by Alec Steidl
Bolgheri sits in a region called the Maremma, named for the marshland that once dominated the area. The region was drained first the Etruscans, then the Romans drained by digging canals to the sea. But after the collapse of the Roman Empire, the land reverted to swamp until the twentieth century when fascist state programs restored the canals to rid the land of malaria-carrying mosquitoes.
For centuries, a large tract of land in Maremma (which encompassed the town of Bolgheri) belonged to the Della Gherardesca family. Viticulture in Bolgheri began in earnest when Clarice della Gherardesca married Mario Incisa della Rocchetta, Piemontese nobility. After World War II, the newlyweds moved into the San Guido estate in Maremma. Mario, who inherited a passion for wine and viticulture from his great-grandfather Leopoldo, brought cabernet sauvignon and cabernet franc vines from the north and planted vineyards at the San Guido property (which, until then, was used primarily for thoroughbred training). Mario named the wine “Sassicaia” from the word sasso or stone, for the stony soil in the vineyard. The wine produced there wasn’t released to the public until the 1968 vintage. Success was practically instant, and Sassicaia is today considered one of the classic cabernet-based wines of the world.
In the 1970s and ’80s, other producers began to establish themselves in the area. Piero Antinori’s brother, Lodovico, lived near his uncle and was inspired by his success. With the help of one of California’s most influential enologists, Andre Tchelistchev, Piero Antinori built a winery nearby to similar success. Originally, only one wine was produced at the property, a Bodeaux-style blend called Ornellaia, named for a type of maritime oak that grows in the area. A few other wines followed, most notably a single-vineyard merlot called Masseto, one of the greatest examples of the varietal worldover. The property has since been purchased and is now controlled by the Frescobaldi family.
Piermario Meletti Cavallari moved into the area from Bergamo (Lombardia) looking for land on which to pursue his dreams of making a world-class wine. He purchased an old farm and, with the help of enologist Maurizio Castelli, debuted with the 1982 vintage of “Grattamacco Rosso,” a blend of cabernet sauvignon, merlot and sangiovese; and “Grattamacco Bianco,” a barrel fermented and aged vermentino.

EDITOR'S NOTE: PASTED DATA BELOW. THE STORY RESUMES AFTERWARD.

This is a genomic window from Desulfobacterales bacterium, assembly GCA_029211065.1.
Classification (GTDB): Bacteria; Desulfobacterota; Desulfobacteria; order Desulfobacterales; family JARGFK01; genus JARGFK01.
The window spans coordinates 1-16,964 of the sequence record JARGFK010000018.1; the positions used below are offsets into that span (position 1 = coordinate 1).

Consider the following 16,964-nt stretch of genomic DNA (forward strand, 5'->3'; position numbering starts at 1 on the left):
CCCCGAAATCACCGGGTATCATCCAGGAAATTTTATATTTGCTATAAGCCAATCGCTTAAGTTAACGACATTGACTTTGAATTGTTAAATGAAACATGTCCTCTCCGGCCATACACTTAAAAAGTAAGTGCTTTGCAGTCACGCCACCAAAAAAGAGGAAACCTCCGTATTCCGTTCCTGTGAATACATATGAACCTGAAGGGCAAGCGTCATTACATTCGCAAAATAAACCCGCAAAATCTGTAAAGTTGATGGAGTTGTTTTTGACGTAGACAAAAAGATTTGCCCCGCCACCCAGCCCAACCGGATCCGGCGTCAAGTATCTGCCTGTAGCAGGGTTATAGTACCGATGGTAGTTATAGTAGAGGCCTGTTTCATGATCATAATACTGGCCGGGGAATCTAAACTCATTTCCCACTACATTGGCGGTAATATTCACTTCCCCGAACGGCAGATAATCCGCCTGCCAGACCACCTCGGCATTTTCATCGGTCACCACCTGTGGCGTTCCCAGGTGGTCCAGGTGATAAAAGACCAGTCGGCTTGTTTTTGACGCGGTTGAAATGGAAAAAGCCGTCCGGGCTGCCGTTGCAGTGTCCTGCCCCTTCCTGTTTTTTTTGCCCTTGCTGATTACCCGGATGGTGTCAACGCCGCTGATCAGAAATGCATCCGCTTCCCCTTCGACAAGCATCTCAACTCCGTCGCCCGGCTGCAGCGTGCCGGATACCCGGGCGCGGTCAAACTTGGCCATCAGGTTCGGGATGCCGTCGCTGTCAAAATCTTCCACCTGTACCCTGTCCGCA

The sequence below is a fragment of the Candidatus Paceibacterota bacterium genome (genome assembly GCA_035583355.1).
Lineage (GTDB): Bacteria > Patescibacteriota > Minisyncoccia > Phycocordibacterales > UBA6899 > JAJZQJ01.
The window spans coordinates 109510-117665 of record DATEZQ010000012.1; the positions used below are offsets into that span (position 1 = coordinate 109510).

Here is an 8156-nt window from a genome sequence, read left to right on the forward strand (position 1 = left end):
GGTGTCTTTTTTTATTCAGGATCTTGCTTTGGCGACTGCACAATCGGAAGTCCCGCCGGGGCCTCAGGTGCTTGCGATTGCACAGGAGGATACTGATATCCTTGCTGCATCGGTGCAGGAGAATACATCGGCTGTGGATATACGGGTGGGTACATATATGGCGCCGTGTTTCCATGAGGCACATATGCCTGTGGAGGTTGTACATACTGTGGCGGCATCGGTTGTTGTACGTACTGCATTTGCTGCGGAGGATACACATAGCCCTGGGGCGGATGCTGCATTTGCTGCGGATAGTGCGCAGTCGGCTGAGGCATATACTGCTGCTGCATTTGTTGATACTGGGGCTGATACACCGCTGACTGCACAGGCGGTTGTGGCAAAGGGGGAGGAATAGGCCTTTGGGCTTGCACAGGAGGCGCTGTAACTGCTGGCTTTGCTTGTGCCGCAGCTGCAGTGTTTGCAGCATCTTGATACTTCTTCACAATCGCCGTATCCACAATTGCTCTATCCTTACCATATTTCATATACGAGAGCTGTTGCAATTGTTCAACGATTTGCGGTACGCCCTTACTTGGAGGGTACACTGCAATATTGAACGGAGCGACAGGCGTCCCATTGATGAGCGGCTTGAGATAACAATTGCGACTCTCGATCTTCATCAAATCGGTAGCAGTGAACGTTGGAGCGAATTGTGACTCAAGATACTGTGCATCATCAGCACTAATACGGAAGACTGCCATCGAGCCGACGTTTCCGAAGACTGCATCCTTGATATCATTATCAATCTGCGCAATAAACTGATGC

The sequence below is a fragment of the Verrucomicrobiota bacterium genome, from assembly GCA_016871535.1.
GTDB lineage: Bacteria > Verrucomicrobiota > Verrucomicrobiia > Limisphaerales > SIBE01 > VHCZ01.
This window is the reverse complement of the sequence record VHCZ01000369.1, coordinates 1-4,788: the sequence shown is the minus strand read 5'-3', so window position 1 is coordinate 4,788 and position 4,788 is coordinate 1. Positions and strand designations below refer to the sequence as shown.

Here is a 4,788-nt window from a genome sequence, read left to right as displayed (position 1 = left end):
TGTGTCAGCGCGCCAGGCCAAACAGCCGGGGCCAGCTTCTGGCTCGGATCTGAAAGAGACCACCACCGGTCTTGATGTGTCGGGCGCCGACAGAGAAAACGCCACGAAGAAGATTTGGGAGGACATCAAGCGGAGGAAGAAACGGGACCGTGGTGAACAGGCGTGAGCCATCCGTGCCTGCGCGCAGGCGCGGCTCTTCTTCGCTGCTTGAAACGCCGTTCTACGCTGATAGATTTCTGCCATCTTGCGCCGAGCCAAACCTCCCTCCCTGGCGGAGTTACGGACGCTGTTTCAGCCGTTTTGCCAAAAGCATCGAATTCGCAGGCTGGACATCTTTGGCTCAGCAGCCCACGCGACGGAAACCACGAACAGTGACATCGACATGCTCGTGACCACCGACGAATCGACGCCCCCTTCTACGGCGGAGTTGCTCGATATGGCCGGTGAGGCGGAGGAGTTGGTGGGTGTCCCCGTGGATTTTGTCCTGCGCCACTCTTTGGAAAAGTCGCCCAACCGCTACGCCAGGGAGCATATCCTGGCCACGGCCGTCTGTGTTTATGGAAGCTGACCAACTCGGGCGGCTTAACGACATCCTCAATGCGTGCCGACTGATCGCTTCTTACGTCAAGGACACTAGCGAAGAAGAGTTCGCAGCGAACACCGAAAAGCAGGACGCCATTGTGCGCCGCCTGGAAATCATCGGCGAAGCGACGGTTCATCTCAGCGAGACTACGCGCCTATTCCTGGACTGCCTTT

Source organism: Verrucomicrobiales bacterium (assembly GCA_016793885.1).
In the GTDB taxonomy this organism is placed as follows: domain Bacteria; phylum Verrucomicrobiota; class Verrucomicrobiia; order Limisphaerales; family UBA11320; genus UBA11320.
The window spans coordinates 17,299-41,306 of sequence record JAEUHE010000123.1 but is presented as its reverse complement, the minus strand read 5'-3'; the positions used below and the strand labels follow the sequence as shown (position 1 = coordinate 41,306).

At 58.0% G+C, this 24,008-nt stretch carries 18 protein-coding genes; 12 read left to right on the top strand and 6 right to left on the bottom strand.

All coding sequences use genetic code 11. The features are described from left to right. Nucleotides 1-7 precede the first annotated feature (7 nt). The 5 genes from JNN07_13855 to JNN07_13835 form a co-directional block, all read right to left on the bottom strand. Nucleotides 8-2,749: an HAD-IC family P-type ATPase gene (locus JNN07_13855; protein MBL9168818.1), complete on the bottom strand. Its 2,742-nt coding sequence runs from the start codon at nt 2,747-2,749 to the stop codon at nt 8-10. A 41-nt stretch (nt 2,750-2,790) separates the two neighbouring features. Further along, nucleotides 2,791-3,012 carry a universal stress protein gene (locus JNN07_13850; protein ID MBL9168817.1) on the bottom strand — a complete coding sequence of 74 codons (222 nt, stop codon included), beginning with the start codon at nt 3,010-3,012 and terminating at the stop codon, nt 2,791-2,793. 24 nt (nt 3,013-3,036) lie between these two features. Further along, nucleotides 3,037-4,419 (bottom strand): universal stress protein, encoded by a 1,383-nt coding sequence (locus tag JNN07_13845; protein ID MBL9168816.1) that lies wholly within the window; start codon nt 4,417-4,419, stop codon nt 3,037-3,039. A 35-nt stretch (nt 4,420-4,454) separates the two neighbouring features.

Michele Satta started turning heads with a pure sangiovese called “Cavaliere.” Theretofore sangiovese grapes were thought inappropriate for the terroir in Bolgheri.
Today there are some more reasonably priced wines produced in Bolgheri. Tenuta dell’Ornellaia has begun producing “Le Serre Nuove,” a wine produced from fruit that doesn’t make it into the final blend of Ornellaia. The Tenuta San Guido has begun producing a second wine called “Guidalberto,” a blend of cabernet, merlot and sangiovese from additional vineyards in a nearby estate (the 2003 vintage is their best effort to date). Piero Antinori, at his Guado al Tasso estate, produces an excellent Bolgheri Rosso and Rosato from cabernet, merlot and syrah, a Bianco from Vermentino.
Vermentino does well in the warm coastal sun and can result in very interesting wines like the textured “Campo alla Casa,” a blend of vermentino and sauvignon blanc from Enrico Santini. Or the perfumed Bolgheri Bianco from the Ceralti winey, an excellent summertime wine and terrific value.
Bolgheri works well into the winter menu at Babbo. Reds are great with the grilled meats like our ethereal pork chop, the legendary rib-eye steak, or the excellent game-birds like our squab or quail. And then, of course, there is our featured dish of the month, the Pappardelle with Wild Boar Ragù, featuring ingredients so familiar too the Bolgheri kitchen. But don’t take my word for it, come in soon and try them for yourself!